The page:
September 19, 2013

Hockey Nutrition: Ramp up knowledge to raise the ‘bar’

By Julie Nicoletti

Energy bars, protein bars, bars, bars, bars.

The optimal choice for on-the-go hockey fueling always is real food that you can still recognize. Our philosophy is whole real foods in as close to their natural state as possible as often as possible.

In reality, though, it is not always practical. Bananas, for example, do not travel well and turn brown and mushy when left in a car, locker or cold rink. So it is the convenience and portability of bars that have even the most nutritionally disciplined players hooked.

The good news is that there are plenty of whole food bar options that bring together the best of both worlds: real food in a convenient package that tastes good, stays fresh and still provides good nutrition.

The Peanut Butter Cookie Lara Bar, for example, does just that and with only three ingredients: dates, peanuts and sea salt. That passes our test.

The challenge hockey players face is finding the “right” bars for them. Are they looking for a protein bar or an energy bar? Do they need extra calories or a lower-calorie option? Are there any nut allergies or other dietary considerations? Is the bar a snack or will it take the place of a meal? When will the bar be eaten?

The nutritional profile for a bar consumed as a quick mid-morning snack in between classes could be very different from a bar eaten in the locker room before practice or on the bus close to game time. Timing is extremely important when it comes to maximizing playing performance. The same Peanut Butter Cookie Lara Bar mentioned above would be a great choice in between classes, but because its fat and fiber content slow its digestion, it would not be our first choice right before lifting or skating. This is one of the benefits of having a personalized nutrition plan. Before customized recommendations are made, all of the questions above are answered.

My best advice is to become an educated consumer. Be the hockey player who pays attention to what he puts into his body because he knows that nutrition matters and will affect how he feels and how he plays. Read labels carefully. Stand in the aisle, take your time and be smart about what you choose to put into your body.

Start by looking at the ingredients. Generally, the fewer, the better. Can you pronounce all of them? What are they? Organic brown rice syrup or soy crisps sound healthy enough, but are they? Look at the nutritional label for calories, fat, protein, carbohydrate, fiber and sugar.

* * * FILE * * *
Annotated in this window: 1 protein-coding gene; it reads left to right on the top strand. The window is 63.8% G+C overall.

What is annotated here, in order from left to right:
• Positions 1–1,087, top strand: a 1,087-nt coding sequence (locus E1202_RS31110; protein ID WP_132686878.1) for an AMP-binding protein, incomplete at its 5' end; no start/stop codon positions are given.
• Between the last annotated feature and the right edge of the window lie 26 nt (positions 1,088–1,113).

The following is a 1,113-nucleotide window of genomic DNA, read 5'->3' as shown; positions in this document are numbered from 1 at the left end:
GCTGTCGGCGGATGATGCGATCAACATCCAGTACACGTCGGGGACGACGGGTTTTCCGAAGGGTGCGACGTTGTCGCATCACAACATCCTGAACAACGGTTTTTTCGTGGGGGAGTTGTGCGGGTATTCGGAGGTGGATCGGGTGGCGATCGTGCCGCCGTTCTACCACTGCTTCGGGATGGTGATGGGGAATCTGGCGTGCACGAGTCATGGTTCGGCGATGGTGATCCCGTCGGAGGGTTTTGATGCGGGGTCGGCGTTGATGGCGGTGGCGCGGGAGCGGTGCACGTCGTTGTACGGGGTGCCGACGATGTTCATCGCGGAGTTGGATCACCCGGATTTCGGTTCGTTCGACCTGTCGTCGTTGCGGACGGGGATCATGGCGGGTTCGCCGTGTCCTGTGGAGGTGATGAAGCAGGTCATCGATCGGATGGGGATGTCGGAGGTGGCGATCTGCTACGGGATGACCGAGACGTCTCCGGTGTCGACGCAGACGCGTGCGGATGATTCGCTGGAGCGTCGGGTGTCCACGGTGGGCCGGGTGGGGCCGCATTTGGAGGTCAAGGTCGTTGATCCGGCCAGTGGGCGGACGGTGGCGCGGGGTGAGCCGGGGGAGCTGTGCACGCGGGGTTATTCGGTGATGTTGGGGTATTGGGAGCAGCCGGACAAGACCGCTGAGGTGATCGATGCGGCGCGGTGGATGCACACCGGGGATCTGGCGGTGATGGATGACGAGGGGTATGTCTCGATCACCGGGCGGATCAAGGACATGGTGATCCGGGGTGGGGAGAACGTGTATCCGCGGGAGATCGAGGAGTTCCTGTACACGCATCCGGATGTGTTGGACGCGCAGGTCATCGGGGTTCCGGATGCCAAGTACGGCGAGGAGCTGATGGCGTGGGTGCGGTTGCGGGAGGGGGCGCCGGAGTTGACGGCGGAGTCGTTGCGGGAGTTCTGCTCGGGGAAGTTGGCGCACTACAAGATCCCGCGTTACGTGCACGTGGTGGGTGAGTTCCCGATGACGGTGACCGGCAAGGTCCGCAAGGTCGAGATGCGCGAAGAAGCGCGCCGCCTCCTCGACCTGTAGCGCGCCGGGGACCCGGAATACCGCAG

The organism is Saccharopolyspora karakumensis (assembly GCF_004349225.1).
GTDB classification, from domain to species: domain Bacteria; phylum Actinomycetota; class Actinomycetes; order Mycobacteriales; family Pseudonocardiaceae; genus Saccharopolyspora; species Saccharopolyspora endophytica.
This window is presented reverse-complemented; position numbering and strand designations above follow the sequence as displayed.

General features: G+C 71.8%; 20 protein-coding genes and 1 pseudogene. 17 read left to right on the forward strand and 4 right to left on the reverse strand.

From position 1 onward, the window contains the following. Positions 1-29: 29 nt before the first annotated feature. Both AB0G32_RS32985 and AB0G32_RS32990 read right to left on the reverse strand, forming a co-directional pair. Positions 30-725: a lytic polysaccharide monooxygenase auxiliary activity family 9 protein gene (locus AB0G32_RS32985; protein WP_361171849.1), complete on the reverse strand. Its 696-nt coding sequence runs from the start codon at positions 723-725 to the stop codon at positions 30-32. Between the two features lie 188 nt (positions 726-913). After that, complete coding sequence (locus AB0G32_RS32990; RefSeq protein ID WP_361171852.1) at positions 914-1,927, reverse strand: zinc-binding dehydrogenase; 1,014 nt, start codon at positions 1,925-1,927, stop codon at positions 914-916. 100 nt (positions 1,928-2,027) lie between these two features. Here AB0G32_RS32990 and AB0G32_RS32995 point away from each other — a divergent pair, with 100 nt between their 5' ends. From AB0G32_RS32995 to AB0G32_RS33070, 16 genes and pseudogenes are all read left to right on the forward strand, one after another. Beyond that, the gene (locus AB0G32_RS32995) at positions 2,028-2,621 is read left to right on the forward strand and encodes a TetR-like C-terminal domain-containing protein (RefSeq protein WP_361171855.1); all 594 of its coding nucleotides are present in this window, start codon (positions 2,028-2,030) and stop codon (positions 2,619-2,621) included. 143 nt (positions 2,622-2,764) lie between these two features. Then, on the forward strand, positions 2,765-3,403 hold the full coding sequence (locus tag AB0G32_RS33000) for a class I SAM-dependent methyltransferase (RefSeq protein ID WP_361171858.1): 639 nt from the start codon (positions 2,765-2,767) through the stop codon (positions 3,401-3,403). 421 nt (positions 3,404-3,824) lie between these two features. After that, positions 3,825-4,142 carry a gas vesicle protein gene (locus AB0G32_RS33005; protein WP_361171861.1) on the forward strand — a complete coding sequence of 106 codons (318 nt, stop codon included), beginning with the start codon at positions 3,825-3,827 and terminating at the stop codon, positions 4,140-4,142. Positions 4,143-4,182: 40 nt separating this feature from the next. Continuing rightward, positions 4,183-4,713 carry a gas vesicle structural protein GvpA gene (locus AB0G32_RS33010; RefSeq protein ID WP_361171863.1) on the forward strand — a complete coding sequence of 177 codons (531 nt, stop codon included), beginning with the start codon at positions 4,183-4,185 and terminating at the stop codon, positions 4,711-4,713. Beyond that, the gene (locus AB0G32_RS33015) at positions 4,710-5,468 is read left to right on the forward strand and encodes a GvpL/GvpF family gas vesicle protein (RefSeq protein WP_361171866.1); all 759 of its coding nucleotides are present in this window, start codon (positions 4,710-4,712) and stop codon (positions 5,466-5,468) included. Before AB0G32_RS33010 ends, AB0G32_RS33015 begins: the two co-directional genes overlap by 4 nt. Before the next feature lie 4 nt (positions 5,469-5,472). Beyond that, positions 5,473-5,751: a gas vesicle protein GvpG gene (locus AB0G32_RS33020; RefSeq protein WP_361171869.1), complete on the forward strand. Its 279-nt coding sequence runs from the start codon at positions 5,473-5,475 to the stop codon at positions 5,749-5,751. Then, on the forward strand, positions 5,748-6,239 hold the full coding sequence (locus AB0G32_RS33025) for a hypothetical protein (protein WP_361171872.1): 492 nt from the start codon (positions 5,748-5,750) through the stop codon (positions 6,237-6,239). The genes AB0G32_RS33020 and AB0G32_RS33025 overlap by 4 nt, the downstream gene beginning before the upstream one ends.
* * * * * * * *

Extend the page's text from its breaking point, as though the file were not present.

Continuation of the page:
Calories, protein, fat and fiber tend to vary the greatest amount between brands. Some bars are 110 calories while others are 300 calories and more. Protein bars boast 20-, 30- or 40-plus grams of protein, whereas energy bars often contain fewer than 10 grams. Bars with nuts, nut butter or coconut, like many of the Lara Bars, tend to have higher healthy fat content than a granola-style bar does. High-fiber bars, such as GNU bars, contain 12 grams of fiber, whereas endurance energy bars such as Bonk Breakers have only 2 grams.

Some hockey players have special considerations or factors that are important to them. For a player with food allergies, the allergen statement is a crucial piece of information, and all labels are required to provide one. Some players are gluten free, dairy free, vegan, kosher or make an effort to eat organic foods. That information also is provided on the labels.

Are you familiar with “non-GMO?” GMOs are genetically modified organisms that have been created scientifically by splicing DNA and injecting it into another species. It is estimated that GMOs are now present in more than 80 percent of packaged products in the average grocery store in the United States. GMOs also raise health and safety concerns.

For hockey players trying to maintain proper nutrition while juggling school, training, practices and games, energy and protein bars might be a suitable option, but — like everything you put in your body — the key is to understand what you’re eating to fuel properly.

Julie Nicoletti is a nationally recognized sports nutritionist who specializes in coaching student and professional athletes to optimize performance and minimize the risk of injury through nutrition. As the founder of Kinetic Fuel Performance Based Nutrition, Julie combines her professional training as a registered pharmacist with her experience as a certified sports nutritionist to customize plans for athletes and teams enabling them to see transformative results. Learn more at www.kineticfuel.net.

Twitter: @kineticfuel1

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